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United States v. Wilson
decided: June 8, 1962.
UNITED STATES OF AMERICA, PLAINTIFF-APPELLEE,
ANTHONY J.J.A. WILSON, DEFENDANTAPPELLANT.
Before MCLAUGHLIN, STALEY and GANEY, Circuit Judges.
The decisive question on this appeal is whether plaintiff's action to collect an unpaid balance of income taxes was started prior to the expiration of the statute of limitations for such suit. In essence it is urged that on May 11, 1954 when plaintiff accepted defendant's amended offer of settlement, a definite contract came into being between the parties. Defendant agreed to pay in accordance with the terms of the settlement and plaintiff agreed to accept such payment. That, says appellant, marked the end of the offer and brought into being the agreement which was breached by the defendant failing to make any settlement payments after his first. Under the terms of the agreement, the statute of limitations was to be suspended "* * * for the period during which this offer is pending, or the period during which any installment remains unpaid, and for 1 year thereafter." On April 18, 1956 the Treasury Department advised the taxpayer that because of his failure to make payments in accordance with the terms of his offer "The arrangements looking to the compromise of your tax liability are therefore terminated."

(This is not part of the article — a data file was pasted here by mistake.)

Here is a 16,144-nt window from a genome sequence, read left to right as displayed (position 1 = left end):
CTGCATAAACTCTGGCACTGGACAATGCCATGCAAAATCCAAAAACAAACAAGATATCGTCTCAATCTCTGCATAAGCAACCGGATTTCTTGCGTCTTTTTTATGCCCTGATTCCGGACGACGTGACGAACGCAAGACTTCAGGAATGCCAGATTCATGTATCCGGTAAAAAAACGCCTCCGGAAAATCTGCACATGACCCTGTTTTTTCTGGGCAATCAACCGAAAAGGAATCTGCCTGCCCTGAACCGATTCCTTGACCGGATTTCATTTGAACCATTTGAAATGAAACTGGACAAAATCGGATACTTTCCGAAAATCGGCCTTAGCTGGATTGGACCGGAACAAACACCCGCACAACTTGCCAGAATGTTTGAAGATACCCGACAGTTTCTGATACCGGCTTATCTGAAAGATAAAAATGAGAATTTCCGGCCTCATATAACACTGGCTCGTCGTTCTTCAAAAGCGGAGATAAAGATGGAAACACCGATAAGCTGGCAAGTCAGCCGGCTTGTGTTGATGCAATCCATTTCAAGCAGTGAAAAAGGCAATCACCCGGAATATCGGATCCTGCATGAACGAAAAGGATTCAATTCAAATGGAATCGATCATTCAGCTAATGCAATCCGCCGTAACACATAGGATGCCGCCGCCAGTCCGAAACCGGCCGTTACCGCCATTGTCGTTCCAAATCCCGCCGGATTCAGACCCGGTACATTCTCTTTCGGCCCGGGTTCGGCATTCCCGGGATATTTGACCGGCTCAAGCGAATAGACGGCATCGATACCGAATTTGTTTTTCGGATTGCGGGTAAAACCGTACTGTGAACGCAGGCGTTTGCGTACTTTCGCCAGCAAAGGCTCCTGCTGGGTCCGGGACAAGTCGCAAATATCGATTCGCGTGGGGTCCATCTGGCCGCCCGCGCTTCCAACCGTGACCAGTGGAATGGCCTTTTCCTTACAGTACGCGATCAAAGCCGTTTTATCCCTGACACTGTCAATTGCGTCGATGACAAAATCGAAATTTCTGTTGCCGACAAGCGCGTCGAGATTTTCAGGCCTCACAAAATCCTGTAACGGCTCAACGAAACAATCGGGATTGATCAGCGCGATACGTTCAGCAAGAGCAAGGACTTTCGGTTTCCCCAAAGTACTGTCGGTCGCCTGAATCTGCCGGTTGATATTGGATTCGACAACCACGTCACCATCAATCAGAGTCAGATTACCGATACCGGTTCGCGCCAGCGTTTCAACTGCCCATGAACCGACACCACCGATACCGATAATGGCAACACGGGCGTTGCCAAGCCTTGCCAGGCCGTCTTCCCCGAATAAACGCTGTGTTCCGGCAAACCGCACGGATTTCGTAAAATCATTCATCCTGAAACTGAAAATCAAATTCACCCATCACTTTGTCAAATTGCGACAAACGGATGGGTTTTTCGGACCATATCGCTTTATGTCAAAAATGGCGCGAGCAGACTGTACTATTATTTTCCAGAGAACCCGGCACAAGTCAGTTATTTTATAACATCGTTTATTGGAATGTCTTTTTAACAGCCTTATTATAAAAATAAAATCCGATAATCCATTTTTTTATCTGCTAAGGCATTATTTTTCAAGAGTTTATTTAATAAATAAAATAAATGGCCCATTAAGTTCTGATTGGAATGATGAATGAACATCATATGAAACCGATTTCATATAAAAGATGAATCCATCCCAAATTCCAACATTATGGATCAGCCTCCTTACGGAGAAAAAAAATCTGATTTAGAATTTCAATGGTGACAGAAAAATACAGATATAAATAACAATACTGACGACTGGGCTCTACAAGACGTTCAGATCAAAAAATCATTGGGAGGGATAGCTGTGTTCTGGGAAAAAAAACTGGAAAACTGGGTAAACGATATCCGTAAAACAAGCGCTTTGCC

By the taxpayer's computation the statute resumed running May 11, 1954 and expired in July 1957. Under the Government contention, the statute remained suspended until its letter of April 18, 1956 which extended the statute to July 3, 1959. This suit against the taxpayer was commenced May 26, 1959 well within the critical date according to the Government calculation.
It seems to us that while appellant presents a persuasive argument on the construction of the phrase "period during which this offer is pending", he is completely stymied by the clearly expressed further suspension of the statute called for in the alternative part of the waiver of the statute. Under it the statute of limitations is suspended for "* * * the period during which any installment remains unpaid and for 1 year thereafter." Though the taxpayer had failed to take care of the settlement installments following his initial payment, he never attempted to repudiate his agreement that the statute of limitations be suspended during that period and for a year thereafter. And the Government did not terminate what it described as "The arrangements looking to the compromise of your tax liability * * *" until its letter of April 18, 1956.
We are satisfied therefore that the statute of limitations did not bar this suit against the taxpayer. In view of this there is no need of our passing upon the other point raised of whether the defendant was estopped from asserting the statute of limitations defense.
The judgment of the district court will be affirmed.
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